With remote learning likely to continue to some degree in K-12 schools this fall, science teachers are looking for ways to help students learn about the world from a distance.
Virtual reality offers one possibility—but it can also send unintended messages to students about where they fit in, says Bryan A. Brown, an associate professor of science education at Stanford Graduate School of Education (GSE).
“VR is a powerful tool, and it’s become extraordinarily cheap,” Brown says. “But there are a lot of subtleties embedded into this type of instruction that tell kids, ‘This is not part of your culture.’ ”
In a recent study, Brown led a team of researchers to explore the impact of elementary school science lessons using culturally relevant VR, where experiences are designed to be connected to students’ lives in their own community. We spoke with Brown about this research and how science teachers can get their students involved in creating culturally relevant VR.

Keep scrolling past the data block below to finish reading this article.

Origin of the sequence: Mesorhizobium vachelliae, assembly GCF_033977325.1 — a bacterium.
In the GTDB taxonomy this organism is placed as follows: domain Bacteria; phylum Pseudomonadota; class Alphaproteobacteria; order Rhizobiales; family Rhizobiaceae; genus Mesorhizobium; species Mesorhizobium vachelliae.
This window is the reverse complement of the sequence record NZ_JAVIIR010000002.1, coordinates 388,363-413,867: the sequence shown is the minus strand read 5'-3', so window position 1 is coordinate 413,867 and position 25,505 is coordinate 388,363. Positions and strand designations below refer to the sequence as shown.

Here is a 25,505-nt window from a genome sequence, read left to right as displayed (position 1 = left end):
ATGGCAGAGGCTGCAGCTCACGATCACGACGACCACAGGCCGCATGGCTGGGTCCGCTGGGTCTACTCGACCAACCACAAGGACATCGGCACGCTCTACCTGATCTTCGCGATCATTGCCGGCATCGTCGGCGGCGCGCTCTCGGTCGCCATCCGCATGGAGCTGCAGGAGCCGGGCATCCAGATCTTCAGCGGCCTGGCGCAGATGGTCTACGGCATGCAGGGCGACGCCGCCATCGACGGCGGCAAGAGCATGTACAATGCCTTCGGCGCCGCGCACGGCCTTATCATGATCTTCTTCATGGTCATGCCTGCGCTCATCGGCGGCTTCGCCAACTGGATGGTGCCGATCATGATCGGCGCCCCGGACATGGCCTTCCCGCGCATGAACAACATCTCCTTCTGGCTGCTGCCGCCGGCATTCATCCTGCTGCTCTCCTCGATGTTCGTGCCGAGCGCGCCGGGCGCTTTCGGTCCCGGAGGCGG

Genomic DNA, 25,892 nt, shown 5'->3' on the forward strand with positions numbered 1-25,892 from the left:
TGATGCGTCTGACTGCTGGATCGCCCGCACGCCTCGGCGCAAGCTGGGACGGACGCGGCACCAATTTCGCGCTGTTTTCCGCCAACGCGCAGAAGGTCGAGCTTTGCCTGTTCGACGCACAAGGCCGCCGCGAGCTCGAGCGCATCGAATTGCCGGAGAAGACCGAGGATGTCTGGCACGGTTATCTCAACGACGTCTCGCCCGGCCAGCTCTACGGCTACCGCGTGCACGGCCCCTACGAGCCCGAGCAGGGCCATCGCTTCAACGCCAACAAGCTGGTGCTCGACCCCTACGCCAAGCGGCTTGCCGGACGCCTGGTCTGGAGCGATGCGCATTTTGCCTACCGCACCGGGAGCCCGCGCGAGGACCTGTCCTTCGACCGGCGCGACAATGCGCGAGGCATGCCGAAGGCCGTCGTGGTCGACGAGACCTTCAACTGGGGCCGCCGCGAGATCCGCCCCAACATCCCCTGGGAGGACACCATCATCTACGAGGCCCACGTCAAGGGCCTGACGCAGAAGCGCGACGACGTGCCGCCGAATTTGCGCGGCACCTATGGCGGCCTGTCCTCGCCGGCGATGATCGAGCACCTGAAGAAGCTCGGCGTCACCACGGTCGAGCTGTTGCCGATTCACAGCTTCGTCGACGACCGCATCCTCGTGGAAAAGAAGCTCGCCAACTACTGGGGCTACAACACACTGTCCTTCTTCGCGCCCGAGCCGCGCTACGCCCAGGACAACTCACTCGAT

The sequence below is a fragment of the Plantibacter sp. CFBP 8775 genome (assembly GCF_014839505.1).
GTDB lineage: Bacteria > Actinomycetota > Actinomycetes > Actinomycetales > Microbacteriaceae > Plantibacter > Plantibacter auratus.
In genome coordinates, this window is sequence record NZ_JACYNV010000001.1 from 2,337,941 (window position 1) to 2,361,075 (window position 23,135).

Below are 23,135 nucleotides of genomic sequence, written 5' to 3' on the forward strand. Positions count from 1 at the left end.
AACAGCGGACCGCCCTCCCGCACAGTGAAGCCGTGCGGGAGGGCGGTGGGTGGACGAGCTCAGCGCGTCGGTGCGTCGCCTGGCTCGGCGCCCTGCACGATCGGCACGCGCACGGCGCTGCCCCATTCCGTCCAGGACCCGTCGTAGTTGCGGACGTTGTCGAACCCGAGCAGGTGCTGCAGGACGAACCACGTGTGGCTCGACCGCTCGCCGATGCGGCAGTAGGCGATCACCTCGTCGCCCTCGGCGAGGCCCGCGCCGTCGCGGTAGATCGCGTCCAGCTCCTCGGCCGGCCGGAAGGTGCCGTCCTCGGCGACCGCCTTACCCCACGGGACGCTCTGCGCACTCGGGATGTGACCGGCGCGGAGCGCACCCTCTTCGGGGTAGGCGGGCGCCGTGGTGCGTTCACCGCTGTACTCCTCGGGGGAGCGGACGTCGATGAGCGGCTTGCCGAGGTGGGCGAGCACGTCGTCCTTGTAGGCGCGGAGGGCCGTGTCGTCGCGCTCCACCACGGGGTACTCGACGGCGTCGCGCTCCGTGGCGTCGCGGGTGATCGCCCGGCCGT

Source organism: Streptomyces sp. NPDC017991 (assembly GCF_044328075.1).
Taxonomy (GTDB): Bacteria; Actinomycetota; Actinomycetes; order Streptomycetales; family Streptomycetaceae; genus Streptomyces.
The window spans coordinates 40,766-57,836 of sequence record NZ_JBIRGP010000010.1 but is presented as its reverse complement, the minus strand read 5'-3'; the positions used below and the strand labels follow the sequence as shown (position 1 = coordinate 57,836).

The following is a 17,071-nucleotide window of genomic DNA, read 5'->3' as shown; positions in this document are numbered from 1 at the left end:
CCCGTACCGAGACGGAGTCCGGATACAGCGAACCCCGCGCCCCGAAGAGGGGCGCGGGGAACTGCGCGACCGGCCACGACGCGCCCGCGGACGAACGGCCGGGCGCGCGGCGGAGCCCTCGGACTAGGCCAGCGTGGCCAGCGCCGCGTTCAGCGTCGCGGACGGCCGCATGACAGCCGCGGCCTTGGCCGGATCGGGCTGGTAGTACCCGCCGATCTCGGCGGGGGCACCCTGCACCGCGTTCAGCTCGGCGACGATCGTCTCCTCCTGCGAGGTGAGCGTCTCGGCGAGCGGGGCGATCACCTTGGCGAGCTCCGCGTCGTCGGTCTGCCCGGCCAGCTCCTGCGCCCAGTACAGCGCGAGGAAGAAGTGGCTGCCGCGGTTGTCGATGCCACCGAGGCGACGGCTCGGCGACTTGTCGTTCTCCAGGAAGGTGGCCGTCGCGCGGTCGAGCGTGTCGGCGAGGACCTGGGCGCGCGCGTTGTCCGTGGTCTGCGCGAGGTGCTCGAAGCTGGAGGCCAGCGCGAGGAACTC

Cultural relevancy is always about the kids in the room. You have to know your kids. The lesson that we made was very specific to our set of kids, and I wouldn’t say it would necessarily work in New York City or Florida.
The challenge is that teachers are overwhelmed. Teachers are always concerned, saying, “I don’t know how to do this.” I tell them, “You know who’s really excellent at building technology? The kids.”
If you have 30 kids in a class and task them with creating a video, the likelihood that you end up with one really good video that you can use in your teaching for years to come is pretty high. The software already exists, and kids are phenomenal at learning and applying new technology. You can turn this into a project for students and start building up a database of culturally relevant videos at the same time.
Read the entire Stanford News Story by Carrie Spector HERE.